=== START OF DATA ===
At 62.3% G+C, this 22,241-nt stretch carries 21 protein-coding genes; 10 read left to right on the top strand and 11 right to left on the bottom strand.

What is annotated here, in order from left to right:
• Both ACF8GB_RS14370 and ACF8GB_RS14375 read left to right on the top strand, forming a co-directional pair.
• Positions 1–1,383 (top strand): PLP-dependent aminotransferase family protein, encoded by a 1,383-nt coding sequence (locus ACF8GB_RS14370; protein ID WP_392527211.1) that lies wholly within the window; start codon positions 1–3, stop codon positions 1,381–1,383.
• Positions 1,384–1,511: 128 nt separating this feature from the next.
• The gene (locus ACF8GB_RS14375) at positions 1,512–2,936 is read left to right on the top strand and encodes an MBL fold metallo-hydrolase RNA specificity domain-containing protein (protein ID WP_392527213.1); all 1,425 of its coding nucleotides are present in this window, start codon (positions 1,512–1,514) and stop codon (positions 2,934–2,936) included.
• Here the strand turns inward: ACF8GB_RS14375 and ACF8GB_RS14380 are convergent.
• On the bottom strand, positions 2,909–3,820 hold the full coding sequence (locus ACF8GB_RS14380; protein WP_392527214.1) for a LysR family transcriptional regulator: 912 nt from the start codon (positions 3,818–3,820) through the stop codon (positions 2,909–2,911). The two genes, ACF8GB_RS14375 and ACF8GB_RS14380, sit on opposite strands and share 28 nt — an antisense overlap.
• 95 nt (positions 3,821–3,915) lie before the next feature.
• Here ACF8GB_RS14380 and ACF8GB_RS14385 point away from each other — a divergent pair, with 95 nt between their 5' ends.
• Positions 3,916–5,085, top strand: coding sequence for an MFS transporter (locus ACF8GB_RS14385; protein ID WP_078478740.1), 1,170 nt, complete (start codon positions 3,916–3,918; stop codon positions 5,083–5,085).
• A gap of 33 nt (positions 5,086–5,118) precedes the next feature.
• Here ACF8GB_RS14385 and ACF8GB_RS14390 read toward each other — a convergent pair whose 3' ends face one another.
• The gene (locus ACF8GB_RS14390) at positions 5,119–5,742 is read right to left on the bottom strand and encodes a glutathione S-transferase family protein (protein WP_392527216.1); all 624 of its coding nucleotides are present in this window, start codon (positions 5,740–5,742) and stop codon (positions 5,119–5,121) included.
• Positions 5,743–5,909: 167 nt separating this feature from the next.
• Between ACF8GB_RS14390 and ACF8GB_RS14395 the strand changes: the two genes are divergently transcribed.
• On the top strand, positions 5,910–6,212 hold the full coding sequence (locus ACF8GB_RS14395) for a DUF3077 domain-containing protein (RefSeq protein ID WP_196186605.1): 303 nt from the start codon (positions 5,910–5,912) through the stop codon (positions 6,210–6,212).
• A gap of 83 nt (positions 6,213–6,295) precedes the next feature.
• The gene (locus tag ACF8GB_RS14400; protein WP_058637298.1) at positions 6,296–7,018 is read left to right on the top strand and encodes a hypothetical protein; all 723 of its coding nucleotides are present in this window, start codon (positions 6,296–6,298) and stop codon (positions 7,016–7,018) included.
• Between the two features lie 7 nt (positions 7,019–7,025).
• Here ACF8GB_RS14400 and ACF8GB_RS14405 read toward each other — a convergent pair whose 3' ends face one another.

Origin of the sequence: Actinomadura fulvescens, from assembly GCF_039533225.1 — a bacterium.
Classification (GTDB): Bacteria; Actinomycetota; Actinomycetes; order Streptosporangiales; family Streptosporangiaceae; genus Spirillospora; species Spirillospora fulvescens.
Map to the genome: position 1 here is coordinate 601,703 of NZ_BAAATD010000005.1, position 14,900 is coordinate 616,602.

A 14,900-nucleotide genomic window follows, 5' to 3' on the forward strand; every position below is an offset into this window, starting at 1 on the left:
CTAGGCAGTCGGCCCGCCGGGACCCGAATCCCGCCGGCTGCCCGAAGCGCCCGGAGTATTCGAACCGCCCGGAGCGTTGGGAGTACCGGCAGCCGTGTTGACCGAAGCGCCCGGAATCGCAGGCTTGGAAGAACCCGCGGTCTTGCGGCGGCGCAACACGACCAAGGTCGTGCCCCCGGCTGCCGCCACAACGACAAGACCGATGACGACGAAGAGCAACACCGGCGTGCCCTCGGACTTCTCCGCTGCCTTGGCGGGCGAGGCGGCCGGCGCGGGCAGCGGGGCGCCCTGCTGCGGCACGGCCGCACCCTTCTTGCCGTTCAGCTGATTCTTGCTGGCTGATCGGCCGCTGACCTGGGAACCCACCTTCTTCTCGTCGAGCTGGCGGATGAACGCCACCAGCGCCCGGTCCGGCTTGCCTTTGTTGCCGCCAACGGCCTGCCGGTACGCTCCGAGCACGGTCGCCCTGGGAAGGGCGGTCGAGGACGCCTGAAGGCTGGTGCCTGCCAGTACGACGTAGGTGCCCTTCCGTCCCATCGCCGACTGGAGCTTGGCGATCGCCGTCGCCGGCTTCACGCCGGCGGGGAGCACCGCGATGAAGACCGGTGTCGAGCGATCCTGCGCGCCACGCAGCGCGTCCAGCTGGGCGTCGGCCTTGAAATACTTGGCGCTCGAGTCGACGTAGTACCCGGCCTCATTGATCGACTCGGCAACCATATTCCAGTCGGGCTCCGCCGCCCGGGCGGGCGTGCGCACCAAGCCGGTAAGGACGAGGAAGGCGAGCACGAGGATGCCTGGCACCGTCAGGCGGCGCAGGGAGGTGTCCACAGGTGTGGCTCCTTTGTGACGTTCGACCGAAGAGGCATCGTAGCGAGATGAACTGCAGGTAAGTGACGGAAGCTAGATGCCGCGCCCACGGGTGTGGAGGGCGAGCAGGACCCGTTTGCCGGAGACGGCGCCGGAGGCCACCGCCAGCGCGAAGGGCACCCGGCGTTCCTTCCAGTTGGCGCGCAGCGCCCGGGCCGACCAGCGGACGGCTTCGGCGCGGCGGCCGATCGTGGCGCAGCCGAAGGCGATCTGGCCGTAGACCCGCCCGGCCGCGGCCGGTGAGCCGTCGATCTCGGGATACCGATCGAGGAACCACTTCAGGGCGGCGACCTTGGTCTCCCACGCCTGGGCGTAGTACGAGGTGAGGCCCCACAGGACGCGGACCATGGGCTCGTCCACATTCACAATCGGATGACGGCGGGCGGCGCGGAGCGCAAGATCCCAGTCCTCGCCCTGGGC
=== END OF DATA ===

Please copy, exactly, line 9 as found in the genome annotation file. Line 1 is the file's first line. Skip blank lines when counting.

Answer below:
• 95 nt (positions 3,821–3,915) lie before the next feature.